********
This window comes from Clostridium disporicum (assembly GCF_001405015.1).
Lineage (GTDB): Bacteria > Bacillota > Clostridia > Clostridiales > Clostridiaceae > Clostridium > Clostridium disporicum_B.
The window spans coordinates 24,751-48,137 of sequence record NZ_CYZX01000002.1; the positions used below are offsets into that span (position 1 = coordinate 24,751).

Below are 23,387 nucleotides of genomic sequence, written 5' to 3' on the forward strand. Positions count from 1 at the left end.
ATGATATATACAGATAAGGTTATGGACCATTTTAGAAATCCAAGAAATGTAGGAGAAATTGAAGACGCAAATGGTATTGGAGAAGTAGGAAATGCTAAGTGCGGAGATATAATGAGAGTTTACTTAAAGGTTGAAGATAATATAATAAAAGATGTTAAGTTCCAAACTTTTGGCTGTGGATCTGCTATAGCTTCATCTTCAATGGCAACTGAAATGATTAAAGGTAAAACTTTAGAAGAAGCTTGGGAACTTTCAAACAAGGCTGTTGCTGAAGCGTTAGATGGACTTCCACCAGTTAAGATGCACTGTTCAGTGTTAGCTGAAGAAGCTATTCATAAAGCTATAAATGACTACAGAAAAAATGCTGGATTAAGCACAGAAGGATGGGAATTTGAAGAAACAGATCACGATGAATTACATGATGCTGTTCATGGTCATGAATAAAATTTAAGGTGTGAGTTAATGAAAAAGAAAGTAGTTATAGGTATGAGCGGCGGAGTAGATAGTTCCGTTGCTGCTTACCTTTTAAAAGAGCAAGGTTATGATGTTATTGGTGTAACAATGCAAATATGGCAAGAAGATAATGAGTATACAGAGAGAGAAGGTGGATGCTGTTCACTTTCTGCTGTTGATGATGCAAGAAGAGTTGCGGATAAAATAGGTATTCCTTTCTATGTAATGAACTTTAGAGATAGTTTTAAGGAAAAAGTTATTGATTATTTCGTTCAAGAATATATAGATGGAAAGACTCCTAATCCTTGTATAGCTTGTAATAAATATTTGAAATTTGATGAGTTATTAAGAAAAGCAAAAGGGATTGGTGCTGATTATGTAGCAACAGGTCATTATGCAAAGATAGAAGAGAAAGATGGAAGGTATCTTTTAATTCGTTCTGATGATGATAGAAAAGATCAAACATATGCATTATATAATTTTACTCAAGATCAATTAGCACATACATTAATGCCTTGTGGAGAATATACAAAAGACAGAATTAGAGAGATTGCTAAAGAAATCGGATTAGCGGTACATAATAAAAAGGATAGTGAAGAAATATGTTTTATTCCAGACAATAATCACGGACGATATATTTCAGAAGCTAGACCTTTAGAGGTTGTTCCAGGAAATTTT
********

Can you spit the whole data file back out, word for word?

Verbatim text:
This window comes from Clostridium disporicum (assembly GCF_001405015.1).
Lineage (GTDB): Bacteria > Bacillota > Clostridia > Clostridiales > Clostridiaceae > Clostridium > Clostridium disporicum_B.
The window spans coordinates 24,751-48,137 of sequence record NZ_CYZX01000002.1; the positions used below are offsets into that span (position 1 = coordinate 24,751).

Below are 23,387 nucleotides of genomic sequence, written 5' to 3' on the forward strand. Positions count from 1 at the left end.
ATGATATATACAGATAAGGTTATGGACCATTTTAGAAATCCAAGAAATGTAGGAGAAATTGAAGACGCAAATGGTATTGGAGAAGTAGGAAATGCTAAGTGCGGAGATATAATGAGAGTTTACTTAAAGGTTGAAGATAATATAATAAAAGATGTTAAGTTCCAAACTTTTGGCTGTGGATCTGCTATAGCTTCATCTTCAATGGCAACTGAAATGATTAAAGGTAAAACTTTAGAAGAAGCTTGGGAACTTTCAAACAAGGCTGTTGCTGAAGCGTTAGATGGACTTCCACCAGTTAAGATGCACTGTTCAGTGTTAGCTGAAGAAGCTATTCATAAAGCTATAAATGACTACAGAAAAAATGCTGGATTAAGCACAGAAGGATGGGAATTTGAAGAAACAGATCACGATGAATTACATGATGCTGTTCATGGTCATGAATAAAATTTAAGGTGTGAGTTAATGAAAAAGAAAGTAGTTATAGGTATGAGCGGCGGAGTAGATAGTTCCGTTGCTGCTTACCTTTTAAAAGAGCAAGGTTATGATGTTATTGGTGTAACAATGCAAATATGGCAAGAAGATAATGAGTATACAGAGAGAGAAGGTGGATGCTGTTCACTTTCTGCTGTTGATGATGCAAGAAGAGTTGCGGATAAAATAGGTATTCCTTTCTATGTAATGAACTTTAGAGATAGTTTTAAGGAAAAAGTTATTGATTATTTCGTTCAAGAATATATAGATGGAAAGACTCCTAATCCTTGTATAGCTTGTAATAAATATTTGAAATTTGATGAGTTATTAAGAAAAGCAAAAGGGATTGGTGCTGATTATGTAGCAACAGGTCATTATGCAAAGATAGAAGAGAAAGATGGAAGGTATCTTTTAATTCGTTCTGATGATGATAGAAAAGATCAAACATATGCATTATATAATTTTACTCAAGATCAATTAGCACATACATTAATGCCTTGTGGAGAATATACAAAAGACAGAATTAGAGAGATTGCTAAAGAAATCGGATTAGCGGTACATAATAAAAAGGATAGTGAAGAAATATGTTTTATTCCAGACAATAATCACGGACGATATATTTCAGAAGCTAGACCTTTAGAGGTTGTTCCAGGAAATTTT